China announces changes in policy stance towards credit easing

global perspectives

China announces changes in policy stance towards credit easing

Dhiraj Bajaj - Portfolio Manager, Asia Bond Fund

Dhiraj Bajaj

Portfolio Manager, Asia Bond Fund

In recent days, Chinese authorities and state-run media signaled a change in policy direction towards credit easing. This marks a significant shift from the tightening campaign of the past year as top-down reforms took shape to maintain the nation-wide ‘deleveraging campaign’. 

This, we believe, is the Chinese authorities’ effort to end the self-imposed credit squeeze in China . This easing, along with the recent weakness of the Yuan which authorities have allowed, is probably a response to the potential risk from trade tensions with the US. From a markets perspective, we expect to see Chinese corporate bond yields drop (both onshore and offshore), and this to have a positive impact on Asia as well as other emerging market credit assets, albeit to a lesser extent given the size and relevance of China to emerging market fixed income.


Key policy changes – announced or guided

1) Monetary easing 

  • The China Banking Regulatory Commission has asked financial institutions to do more to help small businesses by cutting borrowing costs. It has called on the big lenders to take the lead.
  • The People’s Bank of China (PBOC) will aid banks  in (i) expanding lending via corporate loans and (ii) increasing the investment in bonds issued by corporates and other entities. 
  • PBOC will introduce incentives to boost the liquidity of commercial banks. PBOC plans to ensure lenders have ample liquidity by encouraging banks to use its medium term loan facility (MLF), among other measures. The outstanding amount in the MLF facility totalled 4.4T yuan at end June and is expected to increase further.
  • Banks which invest in bonds rated AA+ (local ratings) and below will be especially supported. Bloomberg reported that the PBOC will provide commercial banks with the same amount of MLF funds for the portion of their lending exceeding the monthly loan quota as it will for investments in corporate bonds rated AA+ and above. Banks will receive double the amount of MLF loans for investment in corporate bonds rated below AA+ (Note: Ratings below AA- are considered HY by Chinese local ratings).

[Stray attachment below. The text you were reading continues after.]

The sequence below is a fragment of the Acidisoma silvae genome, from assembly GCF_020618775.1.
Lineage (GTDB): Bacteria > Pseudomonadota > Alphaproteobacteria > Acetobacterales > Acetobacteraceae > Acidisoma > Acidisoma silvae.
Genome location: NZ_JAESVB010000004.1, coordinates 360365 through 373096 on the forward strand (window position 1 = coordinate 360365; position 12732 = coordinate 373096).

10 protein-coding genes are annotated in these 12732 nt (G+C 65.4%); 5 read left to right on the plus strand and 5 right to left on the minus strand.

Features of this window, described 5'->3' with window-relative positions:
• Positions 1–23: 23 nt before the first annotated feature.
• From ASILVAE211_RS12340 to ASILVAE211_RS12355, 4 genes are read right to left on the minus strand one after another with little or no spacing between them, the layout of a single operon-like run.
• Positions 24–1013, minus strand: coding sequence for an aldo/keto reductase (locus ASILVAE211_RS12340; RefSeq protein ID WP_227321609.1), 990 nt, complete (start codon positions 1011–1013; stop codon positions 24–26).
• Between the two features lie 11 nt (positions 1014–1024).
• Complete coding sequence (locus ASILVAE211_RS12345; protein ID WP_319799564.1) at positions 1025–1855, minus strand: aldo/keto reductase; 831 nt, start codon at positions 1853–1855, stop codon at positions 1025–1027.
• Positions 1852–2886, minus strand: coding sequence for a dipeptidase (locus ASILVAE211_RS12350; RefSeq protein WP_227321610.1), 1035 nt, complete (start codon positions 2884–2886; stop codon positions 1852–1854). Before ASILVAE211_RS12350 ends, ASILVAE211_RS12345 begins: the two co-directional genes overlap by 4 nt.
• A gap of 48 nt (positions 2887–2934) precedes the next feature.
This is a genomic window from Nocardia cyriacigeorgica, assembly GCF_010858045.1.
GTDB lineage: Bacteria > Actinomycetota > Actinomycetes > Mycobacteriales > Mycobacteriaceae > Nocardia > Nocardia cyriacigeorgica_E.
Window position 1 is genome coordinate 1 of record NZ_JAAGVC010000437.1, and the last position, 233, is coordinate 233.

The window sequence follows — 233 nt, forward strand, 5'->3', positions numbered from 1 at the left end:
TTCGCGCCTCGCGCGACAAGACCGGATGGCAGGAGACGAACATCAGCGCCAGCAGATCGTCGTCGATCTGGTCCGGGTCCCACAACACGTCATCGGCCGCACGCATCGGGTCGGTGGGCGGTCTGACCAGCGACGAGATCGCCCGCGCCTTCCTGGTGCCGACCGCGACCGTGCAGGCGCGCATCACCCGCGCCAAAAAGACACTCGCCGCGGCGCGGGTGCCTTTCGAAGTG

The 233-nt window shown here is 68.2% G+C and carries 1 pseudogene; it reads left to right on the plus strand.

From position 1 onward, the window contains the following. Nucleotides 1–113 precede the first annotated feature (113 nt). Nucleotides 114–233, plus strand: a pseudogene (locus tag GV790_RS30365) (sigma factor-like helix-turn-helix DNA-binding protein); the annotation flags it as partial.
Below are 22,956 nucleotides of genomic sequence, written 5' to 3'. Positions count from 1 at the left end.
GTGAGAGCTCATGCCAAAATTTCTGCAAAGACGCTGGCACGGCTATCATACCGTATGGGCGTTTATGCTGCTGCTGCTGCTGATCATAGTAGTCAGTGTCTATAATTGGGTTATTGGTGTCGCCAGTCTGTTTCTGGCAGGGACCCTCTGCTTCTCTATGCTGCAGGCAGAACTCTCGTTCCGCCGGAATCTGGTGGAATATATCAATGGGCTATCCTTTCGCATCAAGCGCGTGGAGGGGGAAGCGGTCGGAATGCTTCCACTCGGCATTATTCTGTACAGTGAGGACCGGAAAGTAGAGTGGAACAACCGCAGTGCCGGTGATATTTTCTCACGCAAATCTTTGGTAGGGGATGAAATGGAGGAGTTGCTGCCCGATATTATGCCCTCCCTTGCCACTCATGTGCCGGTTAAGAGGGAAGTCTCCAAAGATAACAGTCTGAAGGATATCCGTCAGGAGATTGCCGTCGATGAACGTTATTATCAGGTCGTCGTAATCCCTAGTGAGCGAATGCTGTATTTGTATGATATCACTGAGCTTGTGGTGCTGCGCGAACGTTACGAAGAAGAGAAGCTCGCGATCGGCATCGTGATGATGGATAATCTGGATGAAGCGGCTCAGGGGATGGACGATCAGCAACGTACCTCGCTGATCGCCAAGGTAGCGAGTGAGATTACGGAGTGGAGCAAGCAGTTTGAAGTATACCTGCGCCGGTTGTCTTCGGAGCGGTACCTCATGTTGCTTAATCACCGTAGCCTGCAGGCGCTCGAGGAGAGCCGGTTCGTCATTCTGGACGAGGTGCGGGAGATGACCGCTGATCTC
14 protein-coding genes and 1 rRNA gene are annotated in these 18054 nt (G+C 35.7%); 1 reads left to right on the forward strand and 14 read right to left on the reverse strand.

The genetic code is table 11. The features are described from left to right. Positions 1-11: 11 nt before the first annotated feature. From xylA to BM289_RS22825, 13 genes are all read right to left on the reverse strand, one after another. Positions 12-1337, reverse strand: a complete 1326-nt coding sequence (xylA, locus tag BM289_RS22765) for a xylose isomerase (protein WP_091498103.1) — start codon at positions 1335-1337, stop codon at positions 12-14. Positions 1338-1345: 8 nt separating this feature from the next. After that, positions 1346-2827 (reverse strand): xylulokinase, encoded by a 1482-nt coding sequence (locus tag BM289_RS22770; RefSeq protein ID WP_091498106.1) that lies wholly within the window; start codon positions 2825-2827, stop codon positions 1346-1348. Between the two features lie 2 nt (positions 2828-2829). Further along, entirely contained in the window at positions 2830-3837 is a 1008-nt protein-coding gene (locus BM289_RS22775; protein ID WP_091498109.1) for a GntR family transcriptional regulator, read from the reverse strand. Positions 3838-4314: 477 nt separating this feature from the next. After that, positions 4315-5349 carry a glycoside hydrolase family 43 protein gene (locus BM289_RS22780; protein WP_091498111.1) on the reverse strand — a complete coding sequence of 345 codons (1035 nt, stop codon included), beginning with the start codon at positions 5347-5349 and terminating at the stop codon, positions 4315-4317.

• Financial institutions have been guided to use liquidity released from cuts to reserve requirement ratios (RRR) to support SME lending and partake in debt-for-equity swaps. They have also been encouraged to extend more SME lending through expanding guarantees for SME loans.
  • Beyond what has been already announced, we expect PBOC to reduce banks’ RRR by at least 100 bps in the second half of 2018.

 

2) New concerted fine-tuning in shadow banking regulations

  • New detailed guidelines have been issued by PBOC , the China Banking and Insurance Regulatory Commission (CBIRC) and the China Securities Regulatory Commission on 20th July which provide financial institutions more flexibility in unwinding their shadow banking activities. 
  • The new rules by CBIRC on Wealth Management Products (WMPs) and Asset Management Products (AMPs) are likely to soften the tone of “non-standard debt assets” and allow more flexibility in terms of timing and implementation.
  • These measures will likely relax the contraction in off-balance-sheet lending, which was another factor that led to tighter credit markets over the past year 

 

3) Fiscal easing (guided by State Council on 23rd July)

  • The State Council has announced that the government is eyeing further measures to boost domestic demand to support growth. 
  • This will likely include a more expansionary fiscal policy, including further corporate tax cuts  and accelerating the issuance of local government special bonds to support infrastructure investment.
  • Efforts will be stepped up to issue 1.35T Yuan of special bonds for local government to see more tangible progress on ongoing infrastructure projects


Market Implications

Reflecting the State Council meeting, we now expect further concerted policy fine-tuning from government bodies in the coming months on both the monetary and fiscal side. We expect further loosening of liquidity through loan programmes and a reduction in banks’ RRR. We also anticipate targeted measures to support SME lending, increases in local-government and special government bond issuance to support infrastructure spending, and changes in investment regulation to provide greater time for financial institutions to de-lever shadow banking activities. 

The change in policy direction is clear and forceful, given the extent of the measures put forth. This will likely provide confidence to lenders (banks, onshore asset managers and global capital market investors) to step-in and normalise funding conditions once again. This is already starting to have a positive effect as bonds bounce off lows and primary markets reopen this week for issuance. We believe this should mark the bottom for Asian credit valuations given the declines over the past six months. 

 

Fund details:

Asia Value Bond

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